Ms. Shewmake knows first-hand what it means to work and build a career, is a teacher, a mother, and knows what it means to raise a family. Her educational background, life experiences and legislative experience makes her far better qualified to understand and deal with our important issues. While 22-year-olds often have good ideas, I don’t believe Mr. Sefzik is adequately prepared to be making leadership-level decisions. Please vote for Sharon Shewmake.

Charles Kinzer


The Editor:

As a long-time citizen and voter in Whatcom County, I have decided to vote for Tawsha Dykstra Thompson for state representative position 1. After reviewing the background information for both candidates, I have concluded that the information provided by Alicia Rule on her website, has as its purpose to somewhat mislead the voters.

Originally I was impressed with Alicia’s local roots and family background. However, I quickly noticed certain inconsistencies with what the candidate stands for today. Although she wants us to know that her father graduated from Lynden Christian High School, Alicia herself has no problem with state-funded abortions. Alicia has also chosen to run as a Democrat representing the party that is not anymore John F. Kennedy’s party but stands on the left side of politics.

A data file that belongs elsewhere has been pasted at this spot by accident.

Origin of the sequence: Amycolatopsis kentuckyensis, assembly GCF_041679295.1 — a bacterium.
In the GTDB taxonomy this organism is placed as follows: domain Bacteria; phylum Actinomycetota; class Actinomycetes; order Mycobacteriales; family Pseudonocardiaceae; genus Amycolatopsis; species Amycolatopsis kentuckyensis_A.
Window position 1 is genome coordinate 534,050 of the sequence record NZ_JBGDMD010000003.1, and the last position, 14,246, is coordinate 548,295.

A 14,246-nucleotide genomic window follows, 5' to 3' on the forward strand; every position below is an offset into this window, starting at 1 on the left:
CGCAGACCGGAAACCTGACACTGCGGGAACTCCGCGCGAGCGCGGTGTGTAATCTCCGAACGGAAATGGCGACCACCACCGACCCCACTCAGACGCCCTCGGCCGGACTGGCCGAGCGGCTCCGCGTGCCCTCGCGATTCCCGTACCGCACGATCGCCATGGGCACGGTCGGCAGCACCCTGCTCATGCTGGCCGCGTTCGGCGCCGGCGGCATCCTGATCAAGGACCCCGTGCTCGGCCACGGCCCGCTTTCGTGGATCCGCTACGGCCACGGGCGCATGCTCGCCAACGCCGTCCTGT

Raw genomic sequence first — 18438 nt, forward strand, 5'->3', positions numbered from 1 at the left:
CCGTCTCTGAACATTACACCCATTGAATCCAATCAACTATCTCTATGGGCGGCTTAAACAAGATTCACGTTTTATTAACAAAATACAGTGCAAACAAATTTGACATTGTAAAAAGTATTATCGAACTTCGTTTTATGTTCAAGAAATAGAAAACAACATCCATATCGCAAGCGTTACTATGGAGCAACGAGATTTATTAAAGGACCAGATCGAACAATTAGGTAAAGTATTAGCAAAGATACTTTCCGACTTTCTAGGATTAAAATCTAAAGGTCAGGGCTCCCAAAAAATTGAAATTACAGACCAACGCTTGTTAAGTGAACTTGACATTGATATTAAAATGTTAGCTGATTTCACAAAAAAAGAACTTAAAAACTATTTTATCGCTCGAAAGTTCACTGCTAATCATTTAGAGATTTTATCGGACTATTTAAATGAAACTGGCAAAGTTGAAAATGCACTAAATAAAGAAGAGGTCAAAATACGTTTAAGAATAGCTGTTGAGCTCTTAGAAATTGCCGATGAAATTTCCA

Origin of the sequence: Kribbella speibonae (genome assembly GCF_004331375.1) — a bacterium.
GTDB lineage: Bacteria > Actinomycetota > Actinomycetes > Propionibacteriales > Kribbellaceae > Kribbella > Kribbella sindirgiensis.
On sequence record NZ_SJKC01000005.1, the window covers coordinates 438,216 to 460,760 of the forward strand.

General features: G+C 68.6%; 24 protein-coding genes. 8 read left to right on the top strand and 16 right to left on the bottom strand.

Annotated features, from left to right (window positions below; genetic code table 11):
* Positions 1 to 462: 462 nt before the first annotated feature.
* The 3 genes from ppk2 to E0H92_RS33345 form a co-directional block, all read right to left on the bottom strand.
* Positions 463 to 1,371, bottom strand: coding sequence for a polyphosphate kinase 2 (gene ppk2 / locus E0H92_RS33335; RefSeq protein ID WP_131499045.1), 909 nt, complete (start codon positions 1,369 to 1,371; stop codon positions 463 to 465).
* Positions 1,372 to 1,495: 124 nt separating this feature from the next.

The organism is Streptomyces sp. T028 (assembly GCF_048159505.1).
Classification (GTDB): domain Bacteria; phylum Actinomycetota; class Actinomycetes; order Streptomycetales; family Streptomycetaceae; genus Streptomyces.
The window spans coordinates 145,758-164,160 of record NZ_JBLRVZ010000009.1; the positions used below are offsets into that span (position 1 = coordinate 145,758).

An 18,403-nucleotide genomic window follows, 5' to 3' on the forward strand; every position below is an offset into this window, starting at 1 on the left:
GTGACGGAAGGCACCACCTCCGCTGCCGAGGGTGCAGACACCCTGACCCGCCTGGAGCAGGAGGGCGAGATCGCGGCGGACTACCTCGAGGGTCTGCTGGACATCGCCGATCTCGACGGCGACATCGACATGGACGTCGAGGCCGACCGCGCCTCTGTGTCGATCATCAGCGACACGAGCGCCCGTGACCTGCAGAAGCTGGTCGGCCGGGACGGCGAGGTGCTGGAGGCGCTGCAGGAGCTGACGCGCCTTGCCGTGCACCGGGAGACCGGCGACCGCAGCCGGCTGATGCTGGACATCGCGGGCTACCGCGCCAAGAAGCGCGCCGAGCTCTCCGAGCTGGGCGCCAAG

Alicia Rule has been representing and siding with the party that starting in 2020 closed schools down in Whatcom County for an extended period, destroyed several local small businesses, caused crime to rise by minimizing the effectiveness of the local police force, and finally has driven mental illness to higher levels. As a common sense person and voter, I do not feel comfortable trusting the politicians who created this mess with the job of fixing it.